These systems allow you to use your phone while at cruise altitude, but not during take-off and landing. Rogers thinks that this might change one day, but at the moment it is still difficult to “prove categorically that there is indeed no interference – so airlines tend to err on the side of caution and be conservative.”

But as Rogers adds: “Many phones are always left on anyway. If there was a real risk of interference of a mobile phone or an iPad with the aircraft’s systems, people would not be allowed to take them on the aircraft at all.”

Some air authorities remain unconvinced, however. In-air mobile services cannot be used in US airspace, for example. The US Federal Aviation Administration has come under pressure to relax its rules and last year set up a group of experts to study the question. A decision is expected by the end of this year.

Richard Taylor, a spokesman of the UK’s Civil Aviation Authority, believes it is just a matter of time before we see more widespread use of mobile devices on aircraft, but that calls will remain banned during take-off or landing for the foreseeable future.

“When regulators like us are convinced that an aircraft can be used safely even with portable electronic devices being used in the cabin, that the signal being emitted from the cabin at any stage of the flight can be safely absorbed without affecting any of the aircraft systems, of course the rules will be relaxed,” he says. “But it’s up to the manufacturers, and of course to the airlines, to prove that they are operating the aircraft safely.”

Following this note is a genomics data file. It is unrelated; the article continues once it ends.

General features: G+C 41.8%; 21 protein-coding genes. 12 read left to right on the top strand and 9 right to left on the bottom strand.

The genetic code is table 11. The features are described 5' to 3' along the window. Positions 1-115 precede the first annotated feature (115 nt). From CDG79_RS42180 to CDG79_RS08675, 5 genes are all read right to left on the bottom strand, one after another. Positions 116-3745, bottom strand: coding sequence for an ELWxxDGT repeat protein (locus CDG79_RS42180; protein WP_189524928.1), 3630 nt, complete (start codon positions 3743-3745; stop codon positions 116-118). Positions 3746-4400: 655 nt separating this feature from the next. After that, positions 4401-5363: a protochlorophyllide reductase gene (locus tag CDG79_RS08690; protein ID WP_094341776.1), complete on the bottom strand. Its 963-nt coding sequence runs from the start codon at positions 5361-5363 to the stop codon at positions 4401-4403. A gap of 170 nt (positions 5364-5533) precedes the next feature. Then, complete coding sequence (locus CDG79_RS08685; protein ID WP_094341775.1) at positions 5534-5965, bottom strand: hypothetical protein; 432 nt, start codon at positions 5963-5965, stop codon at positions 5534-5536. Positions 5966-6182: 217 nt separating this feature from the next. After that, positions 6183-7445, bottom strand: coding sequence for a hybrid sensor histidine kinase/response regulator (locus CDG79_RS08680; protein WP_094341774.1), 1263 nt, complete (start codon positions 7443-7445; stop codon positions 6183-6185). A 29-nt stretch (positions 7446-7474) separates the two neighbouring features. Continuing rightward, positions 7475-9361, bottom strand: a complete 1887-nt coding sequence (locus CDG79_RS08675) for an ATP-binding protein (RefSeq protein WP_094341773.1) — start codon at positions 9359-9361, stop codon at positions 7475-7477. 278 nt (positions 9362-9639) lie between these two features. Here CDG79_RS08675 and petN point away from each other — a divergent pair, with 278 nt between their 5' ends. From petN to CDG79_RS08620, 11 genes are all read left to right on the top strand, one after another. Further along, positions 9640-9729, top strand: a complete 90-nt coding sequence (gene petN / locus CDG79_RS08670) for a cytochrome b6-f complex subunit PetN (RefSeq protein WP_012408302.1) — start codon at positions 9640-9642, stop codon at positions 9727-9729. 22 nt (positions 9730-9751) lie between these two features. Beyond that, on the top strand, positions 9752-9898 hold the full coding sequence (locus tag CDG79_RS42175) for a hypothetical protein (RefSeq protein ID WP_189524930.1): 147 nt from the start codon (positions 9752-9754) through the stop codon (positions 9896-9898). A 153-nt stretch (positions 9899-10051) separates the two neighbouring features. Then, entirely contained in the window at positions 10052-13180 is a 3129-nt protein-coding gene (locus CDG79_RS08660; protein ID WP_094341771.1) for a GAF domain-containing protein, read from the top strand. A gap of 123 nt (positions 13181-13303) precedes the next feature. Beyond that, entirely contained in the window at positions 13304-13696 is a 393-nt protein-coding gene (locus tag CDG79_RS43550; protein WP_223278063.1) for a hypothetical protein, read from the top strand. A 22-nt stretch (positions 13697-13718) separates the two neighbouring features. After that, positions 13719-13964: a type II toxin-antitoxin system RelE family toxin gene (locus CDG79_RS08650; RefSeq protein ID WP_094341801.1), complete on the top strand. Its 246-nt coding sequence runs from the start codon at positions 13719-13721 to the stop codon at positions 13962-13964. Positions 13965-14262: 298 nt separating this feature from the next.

Perhaps that day may come soon. However, having learnt how difficult it is to prove definitively that planes are safe from interference, I'll be making sure my phone is properly switched off in future. After all, when I'm en route to my holiday in the sun, I don't want my handset to be responsible for tricking the pilot into landing in some rainy old place. Or for something even worse.

“We don’t make you stow your laptop because we’re worried about electronic interference. It’s about having a projectile on your lap. I don’t know about you, but I don’t want to get hit in the head by a Mac Book going 200 miles per hour.” -Patrick Smith
“People don’t understand why they can’t use their cell phones. Well, what can happen is 12 people will decide to call someone just before landing, and I can get a false reading on my instruments saying that we are higher than we really are.”

“We’re not trying to ruin your fun by making you take off your headphones. We just want you to be able to hear us if there’s an emergency.